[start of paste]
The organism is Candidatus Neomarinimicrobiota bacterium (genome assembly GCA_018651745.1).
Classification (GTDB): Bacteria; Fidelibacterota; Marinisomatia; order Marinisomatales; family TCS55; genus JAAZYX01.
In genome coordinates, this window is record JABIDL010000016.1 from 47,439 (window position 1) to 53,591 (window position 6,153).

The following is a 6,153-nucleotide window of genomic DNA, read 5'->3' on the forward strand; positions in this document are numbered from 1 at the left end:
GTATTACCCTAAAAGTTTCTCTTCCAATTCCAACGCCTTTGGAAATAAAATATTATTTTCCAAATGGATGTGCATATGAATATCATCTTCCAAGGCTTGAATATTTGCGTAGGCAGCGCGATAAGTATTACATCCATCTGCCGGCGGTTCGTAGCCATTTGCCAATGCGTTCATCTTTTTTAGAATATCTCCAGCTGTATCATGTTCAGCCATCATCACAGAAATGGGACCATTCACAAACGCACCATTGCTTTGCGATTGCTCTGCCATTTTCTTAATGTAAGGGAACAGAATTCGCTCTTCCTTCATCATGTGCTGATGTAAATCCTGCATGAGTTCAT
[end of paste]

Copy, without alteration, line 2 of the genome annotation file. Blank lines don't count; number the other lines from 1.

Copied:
Classification (GTDB): Bacteria; Fidelibacterota; Marinisomatia; order Marinisomatales; family TCS55; genus JAAZYX01.